As a kind of addendum to my previous post, I wanted to note that another study has identified links between social interaction and health, not just with the elderly but at two distinct stages of life. Researchers associated with the University of North Carolina Chapel Hill used data from four national samples to determine if an association existed between elements of personal relationships and physical health markers. Published in the Proceedings of the National Academy of Sciences, the study concluded that level of social involvement and size of social network are associated with the risk of poor health. Among senior citizens, social connection was associated with lower risk of disease development, particularly around obesity and hypertension. An even more interesting finding – the level of social engagement among adolescents predicted their risk of health complications later in life.
Citation: , , , , , and Social relationships and physiological determinants of longevity across the human life span. PNAS 2016 ; published ahead of print January 4, 2016, doi:10.1073/pnas.1511085112
The 2013 report Diagnosis and Health Care Utilization of Children who are in Foster Care and Covered by Medicaid, from the Substance Abuse and Mental Health Administration (SAMHSA) is loaded with useful data, including those showing a stark contrast in the prevalence of mental health diagnoses between Medicaid-covered youth in foster care and their peers outside the child welfare system. While recent research indicates that the increase in psychiatric diagnoses and office visit rates for U.S. youth outpace those of adults (based on comparison of data from the latter half of the 1990s and 2007-2010), mental illness and psychiatric disabilities appear to be more prevalent among children in foster care than in the general population (a trend also found in countries outside of the United States).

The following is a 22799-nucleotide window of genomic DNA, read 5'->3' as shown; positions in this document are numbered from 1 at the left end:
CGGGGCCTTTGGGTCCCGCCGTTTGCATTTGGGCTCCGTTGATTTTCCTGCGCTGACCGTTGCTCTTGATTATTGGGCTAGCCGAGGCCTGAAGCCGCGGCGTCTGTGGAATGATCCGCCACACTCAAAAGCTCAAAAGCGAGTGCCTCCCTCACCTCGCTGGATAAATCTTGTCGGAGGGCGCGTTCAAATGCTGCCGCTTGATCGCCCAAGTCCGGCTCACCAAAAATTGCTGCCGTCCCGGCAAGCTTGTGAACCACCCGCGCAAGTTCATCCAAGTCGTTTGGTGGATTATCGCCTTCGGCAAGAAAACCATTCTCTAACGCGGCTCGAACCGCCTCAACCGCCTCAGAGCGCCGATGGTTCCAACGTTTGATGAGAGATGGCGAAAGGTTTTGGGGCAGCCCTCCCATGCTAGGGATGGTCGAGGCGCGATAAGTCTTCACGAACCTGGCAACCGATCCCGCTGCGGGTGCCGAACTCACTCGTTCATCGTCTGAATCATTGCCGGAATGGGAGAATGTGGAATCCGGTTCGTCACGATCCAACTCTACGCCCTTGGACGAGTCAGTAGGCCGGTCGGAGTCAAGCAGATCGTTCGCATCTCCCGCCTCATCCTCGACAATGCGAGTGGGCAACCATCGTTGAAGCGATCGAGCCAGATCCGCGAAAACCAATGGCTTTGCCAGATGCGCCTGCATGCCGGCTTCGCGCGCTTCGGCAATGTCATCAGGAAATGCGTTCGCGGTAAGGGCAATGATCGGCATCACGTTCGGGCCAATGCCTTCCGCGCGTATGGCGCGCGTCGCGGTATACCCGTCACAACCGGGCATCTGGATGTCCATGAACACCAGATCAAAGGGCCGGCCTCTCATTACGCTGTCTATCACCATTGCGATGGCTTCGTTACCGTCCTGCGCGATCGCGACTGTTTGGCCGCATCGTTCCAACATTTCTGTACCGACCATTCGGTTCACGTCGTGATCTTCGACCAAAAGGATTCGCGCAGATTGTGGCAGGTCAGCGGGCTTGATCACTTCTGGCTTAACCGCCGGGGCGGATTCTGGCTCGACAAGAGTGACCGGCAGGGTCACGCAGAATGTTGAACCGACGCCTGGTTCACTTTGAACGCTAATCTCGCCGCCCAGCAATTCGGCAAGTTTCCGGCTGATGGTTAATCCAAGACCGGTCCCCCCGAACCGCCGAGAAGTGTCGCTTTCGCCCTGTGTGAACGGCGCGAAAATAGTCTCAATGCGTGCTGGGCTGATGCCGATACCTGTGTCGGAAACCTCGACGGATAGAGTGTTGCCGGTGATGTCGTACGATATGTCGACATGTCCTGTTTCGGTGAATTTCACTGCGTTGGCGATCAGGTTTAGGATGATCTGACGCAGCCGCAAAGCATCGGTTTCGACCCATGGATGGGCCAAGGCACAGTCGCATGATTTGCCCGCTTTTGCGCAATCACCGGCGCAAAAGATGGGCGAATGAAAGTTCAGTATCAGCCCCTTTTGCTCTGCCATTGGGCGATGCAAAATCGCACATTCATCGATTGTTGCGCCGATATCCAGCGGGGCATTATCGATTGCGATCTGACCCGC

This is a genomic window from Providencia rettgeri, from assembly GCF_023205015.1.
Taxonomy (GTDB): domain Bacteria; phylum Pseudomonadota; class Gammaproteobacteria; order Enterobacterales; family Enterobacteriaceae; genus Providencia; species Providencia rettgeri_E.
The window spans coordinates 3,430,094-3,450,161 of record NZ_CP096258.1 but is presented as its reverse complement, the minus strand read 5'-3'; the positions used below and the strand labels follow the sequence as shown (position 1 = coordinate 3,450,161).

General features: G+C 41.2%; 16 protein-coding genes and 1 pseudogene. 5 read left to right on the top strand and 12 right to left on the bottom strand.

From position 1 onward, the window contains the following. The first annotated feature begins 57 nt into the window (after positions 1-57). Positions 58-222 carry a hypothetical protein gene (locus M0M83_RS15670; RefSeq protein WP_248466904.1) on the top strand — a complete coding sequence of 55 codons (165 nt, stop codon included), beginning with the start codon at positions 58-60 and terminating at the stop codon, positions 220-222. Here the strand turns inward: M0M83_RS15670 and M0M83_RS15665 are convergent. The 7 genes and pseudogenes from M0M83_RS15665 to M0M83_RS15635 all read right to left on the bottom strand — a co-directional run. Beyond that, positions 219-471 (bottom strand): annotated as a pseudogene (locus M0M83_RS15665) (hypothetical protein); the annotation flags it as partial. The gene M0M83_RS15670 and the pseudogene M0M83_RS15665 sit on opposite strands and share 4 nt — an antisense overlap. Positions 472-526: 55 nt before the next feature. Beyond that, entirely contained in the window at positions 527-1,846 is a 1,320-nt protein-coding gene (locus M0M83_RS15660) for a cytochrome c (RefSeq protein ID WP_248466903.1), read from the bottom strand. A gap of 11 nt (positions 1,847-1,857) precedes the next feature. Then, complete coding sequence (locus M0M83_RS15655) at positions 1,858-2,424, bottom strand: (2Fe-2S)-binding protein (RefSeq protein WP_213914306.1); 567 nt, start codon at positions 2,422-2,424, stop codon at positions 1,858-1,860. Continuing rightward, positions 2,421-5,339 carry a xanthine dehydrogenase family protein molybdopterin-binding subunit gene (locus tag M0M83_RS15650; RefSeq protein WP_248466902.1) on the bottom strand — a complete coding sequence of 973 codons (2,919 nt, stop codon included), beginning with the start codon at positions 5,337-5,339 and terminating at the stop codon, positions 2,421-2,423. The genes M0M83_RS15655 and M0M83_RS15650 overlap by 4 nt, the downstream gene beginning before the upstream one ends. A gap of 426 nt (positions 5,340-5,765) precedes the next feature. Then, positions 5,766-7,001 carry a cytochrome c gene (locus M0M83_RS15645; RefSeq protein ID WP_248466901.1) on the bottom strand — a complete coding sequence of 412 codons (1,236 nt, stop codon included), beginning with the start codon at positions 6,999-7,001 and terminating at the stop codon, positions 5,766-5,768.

The SAMHSA report divides findings into age groups (and is available at their website in PDF form), but some of the overall trends include:
- Mental health diagnoses (49 percent) rates among foster care youth covered by Medicaid was higher in 2010 than their counterparts not in foster care (11 percent)
- Children in foster care had more outpatient visits and longer lengths of an average inpatient stay than those not in foster care
Among adolescents (ages 12-17):